Let's hear it for the Appleton Foxes. They've just completed the greatest season in their 21-year history. They've smashed club records for victories and attendance. They rule the Midwest League and will probably be the only team in minor league ball to win 100 games this season - and, it's possible they'll be baseball's only team to do it. Boston and Los Angeles appear to be the only big-league clubs with a chance to hit the century mark - and they've got 162 games to do it. The Foxes won 101 out of 142 games, a feat that's indeed hard to match.
This unparalleled success - which should be a source of pride for the Fox Cities - was not due to any one person. It was a cooperative effort - by Manager Gordy Lund and his players...by General Manager Dave Hersh, Club President Jim Choudoir and the directors...by area businesses and advertisers, who supported the club consistently...and, by fans who responded in record numbers. The historic achievements of the '78 Foxes were witnessed by more people than have ever watched an Appleton team perform. With their total of 94,730, the Foxes broke the all-time Appleton Papermaker record of 93,000 in 1949.
Five months ago, Lund had a pretty good idea that his club would be heard from. He called it "the best team I've come away from training camp with." But, he was reluctant to compare it with the 1974 Foxes, whom he managed to a great second half winning pace (.723). But, this team eclipsed that record for a half-season (with a sensational 51-17 first half) and set a new full-season standard for future teams to shoot at.
Strangely enough, this record-breaking team may not send as many "graduates" to the big leagues as some previous Foxes units. But, this team had the winning chemistry about it. The '78 Foxes weren't overpowering (many of the ML's teams had more home runs), but they scratched and fought for every win. Almost one-third of their wins came by one run. The Foxes simply did what they had to do to win a particular game - whether it was stealing a base, getting a clutch hit in the ninth, or striking out the opponents' best hitter to end a threat.
Wednesday night's title-clinching win at Burlington was typical of this ability to do what was necessary to win. And, relief ace Dewey Robinson fanned the league's home run king on a 3-2 pitch, with the tying run on base, in the bottom of the ninth. A great way to end the game, and a great way to end a memorable season.
The New York Yankees were the only team to win 100 games in the 1978 regular season. If you include the Dodgers five playoff wins (three in the NLCS and two in the World Series), they also won 100 games.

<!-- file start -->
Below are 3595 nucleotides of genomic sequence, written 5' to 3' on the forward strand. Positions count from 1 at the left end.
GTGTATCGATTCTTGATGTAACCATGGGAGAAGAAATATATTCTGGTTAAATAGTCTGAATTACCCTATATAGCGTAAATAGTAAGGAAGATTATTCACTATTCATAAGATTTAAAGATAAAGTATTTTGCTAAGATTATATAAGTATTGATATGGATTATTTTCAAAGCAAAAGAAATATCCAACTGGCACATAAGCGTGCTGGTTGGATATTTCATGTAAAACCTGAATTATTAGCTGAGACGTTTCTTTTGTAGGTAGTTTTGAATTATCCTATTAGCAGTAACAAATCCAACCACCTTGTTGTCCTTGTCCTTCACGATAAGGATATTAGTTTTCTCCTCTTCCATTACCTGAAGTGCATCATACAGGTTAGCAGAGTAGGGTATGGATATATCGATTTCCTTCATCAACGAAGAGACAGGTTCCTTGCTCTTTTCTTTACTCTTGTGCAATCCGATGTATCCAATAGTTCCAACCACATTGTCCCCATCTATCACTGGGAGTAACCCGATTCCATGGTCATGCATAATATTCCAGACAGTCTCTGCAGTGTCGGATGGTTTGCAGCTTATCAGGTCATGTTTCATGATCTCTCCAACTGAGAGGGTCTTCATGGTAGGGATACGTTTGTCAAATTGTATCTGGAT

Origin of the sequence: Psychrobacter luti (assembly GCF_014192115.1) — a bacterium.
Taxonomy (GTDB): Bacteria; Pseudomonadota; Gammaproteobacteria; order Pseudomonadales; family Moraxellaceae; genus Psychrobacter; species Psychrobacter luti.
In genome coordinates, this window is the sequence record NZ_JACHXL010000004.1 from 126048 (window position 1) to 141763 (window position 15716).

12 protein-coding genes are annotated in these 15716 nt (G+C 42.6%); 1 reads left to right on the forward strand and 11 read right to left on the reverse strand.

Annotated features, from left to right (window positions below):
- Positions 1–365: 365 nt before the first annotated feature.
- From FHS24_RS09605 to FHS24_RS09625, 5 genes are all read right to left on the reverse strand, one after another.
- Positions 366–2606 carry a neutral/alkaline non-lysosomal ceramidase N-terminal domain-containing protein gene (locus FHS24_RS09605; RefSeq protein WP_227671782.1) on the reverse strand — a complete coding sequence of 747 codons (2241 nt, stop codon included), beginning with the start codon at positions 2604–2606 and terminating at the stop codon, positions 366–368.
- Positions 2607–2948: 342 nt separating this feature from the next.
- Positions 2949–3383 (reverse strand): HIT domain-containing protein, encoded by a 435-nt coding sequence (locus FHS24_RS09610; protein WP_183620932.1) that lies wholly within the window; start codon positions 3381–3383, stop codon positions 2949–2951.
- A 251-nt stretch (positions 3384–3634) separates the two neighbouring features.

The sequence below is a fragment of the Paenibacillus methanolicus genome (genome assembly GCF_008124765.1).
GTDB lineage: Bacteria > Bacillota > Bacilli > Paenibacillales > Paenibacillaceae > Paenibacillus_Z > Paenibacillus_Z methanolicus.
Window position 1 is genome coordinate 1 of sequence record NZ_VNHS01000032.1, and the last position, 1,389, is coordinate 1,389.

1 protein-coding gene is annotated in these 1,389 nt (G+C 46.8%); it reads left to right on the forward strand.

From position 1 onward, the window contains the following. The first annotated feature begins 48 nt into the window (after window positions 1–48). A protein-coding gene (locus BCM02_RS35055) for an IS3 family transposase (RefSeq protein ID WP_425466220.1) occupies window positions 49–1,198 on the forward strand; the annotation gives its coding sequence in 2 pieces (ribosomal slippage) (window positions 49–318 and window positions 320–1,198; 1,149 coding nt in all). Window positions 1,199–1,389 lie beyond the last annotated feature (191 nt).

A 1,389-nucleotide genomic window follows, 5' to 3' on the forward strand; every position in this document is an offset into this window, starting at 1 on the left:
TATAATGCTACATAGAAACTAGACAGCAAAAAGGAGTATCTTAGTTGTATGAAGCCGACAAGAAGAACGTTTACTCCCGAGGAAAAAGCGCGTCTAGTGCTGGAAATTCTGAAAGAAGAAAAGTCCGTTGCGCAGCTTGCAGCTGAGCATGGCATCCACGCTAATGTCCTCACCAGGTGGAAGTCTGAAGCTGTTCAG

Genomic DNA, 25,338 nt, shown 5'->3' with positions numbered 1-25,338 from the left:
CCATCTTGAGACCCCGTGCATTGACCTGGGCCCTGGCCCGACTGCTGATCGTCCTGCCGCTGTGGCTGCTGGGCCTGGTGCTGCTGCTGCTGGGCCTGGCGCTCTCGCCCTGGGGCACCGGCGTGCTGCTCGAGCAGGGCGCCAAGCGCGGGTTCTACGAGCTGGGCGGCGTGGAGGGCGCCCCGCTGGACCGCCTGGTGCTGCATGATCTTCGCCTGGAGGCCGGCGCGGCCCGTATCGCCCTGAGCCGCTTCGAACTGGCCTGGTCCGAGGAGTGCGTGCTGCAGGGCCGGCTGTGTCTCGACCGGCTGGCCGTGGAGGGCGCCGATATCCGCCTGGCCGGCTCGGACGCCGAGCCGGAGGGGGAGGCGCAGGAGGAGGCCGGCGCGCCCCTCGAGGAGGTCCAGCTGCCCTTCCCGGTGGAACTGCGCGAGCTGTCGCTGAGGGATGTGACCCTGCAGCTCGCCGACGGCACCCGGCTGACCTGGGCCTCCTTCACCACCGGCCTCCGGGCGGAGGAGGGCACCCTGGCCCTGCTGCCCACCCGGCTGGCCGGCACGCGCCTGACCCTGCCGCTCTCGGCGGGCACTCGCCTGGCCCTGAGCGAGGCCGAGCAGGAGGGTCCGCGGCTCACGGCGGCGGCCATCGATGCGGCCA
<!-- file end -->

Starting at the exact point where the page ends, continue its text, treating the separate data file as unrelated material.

Of course, the Yankees needed 163 games and a home run from a certain former Appleton Fox to win that 100th game.
The Foxes weren't the only
team in the Midwest League to win at least 90 games in the regular season.
Waterloo, a Cleveland affiliate, went 91-46 in the regular season.
Waterloo went 50-20 in the second half.
Both the Foxes and the Indians were in the North Division.
There were eight teams in the Midwest League in 1978. The Foxes hit 69 homers during the regular season and were fifth in the league. The Wisconsin Rapids Twins hit 127 homers to lead the league.
Burlington, a team in the South
division, had the third best record. They
As the story mentions, the Bees were an affiliate of the Brewers in 1978. Kevin Bass is the best known name. A player from the Burlington roster who did not get into this game was Dave LaPoint.
Also...Terry Bevington? Yep. He was a Brewers farmhand before he started managing in the system. Bevington started his managerial career in Burlington in 1981. Then, he was the first ever manager of the Beloit Brewers (1982). He became the Brewers third base coach in 1989 and would eventually manage the Chicago White Sox from early in 1995 through the end of 1997.
Note that the Post-Crescent story and the column add the postseason stats to the regular season stats. Hoyt won two playoff games. That is why they note him as a 20 game winner, but his baseball-refernce page has him at 18 wins.
Here is the road to the championship for the 1978 Foxes:
Game one: Foxes 7, Waterloo 1 at Goodland Field; Attendance: 875
Game two: Foxes 6, Waterloo 2 at Waterloo, Iowa; Attendance: 1,298
Game one: Foxes 6, Burlington 5 at Goodland Field; Attendance: 1,078
Game two: Burlington 10, Foxes 8 at Burlington, Iowa; Attendance: 957
Game three: Foxes 11, Burlington 10 at Burlington, Iowa; Attendance 1,323
That's right. The team that won 97 games in the regular season did not have home field advantage in either round of the playoffs. I can understand the Championship Series working out that way - if home field was on a rotation the way that it is now. But, did the Foxes decide to play game one of the series against Waterloo at home and give the Indians home field? I mean, it worked out, but...
The Fort Wayne TinCaps matched the Foxes 101 wins in 2009. Fort Wayne got to their 101 wins in 149 games - 94 in the 140 game regular season and seven in nine playoff games. The Foxes reached 101 in 142.
For your historical echo, the 1978 Foxes and the 2009 TinCaps both ended their championship seasons with victories over the Bees in Burlington.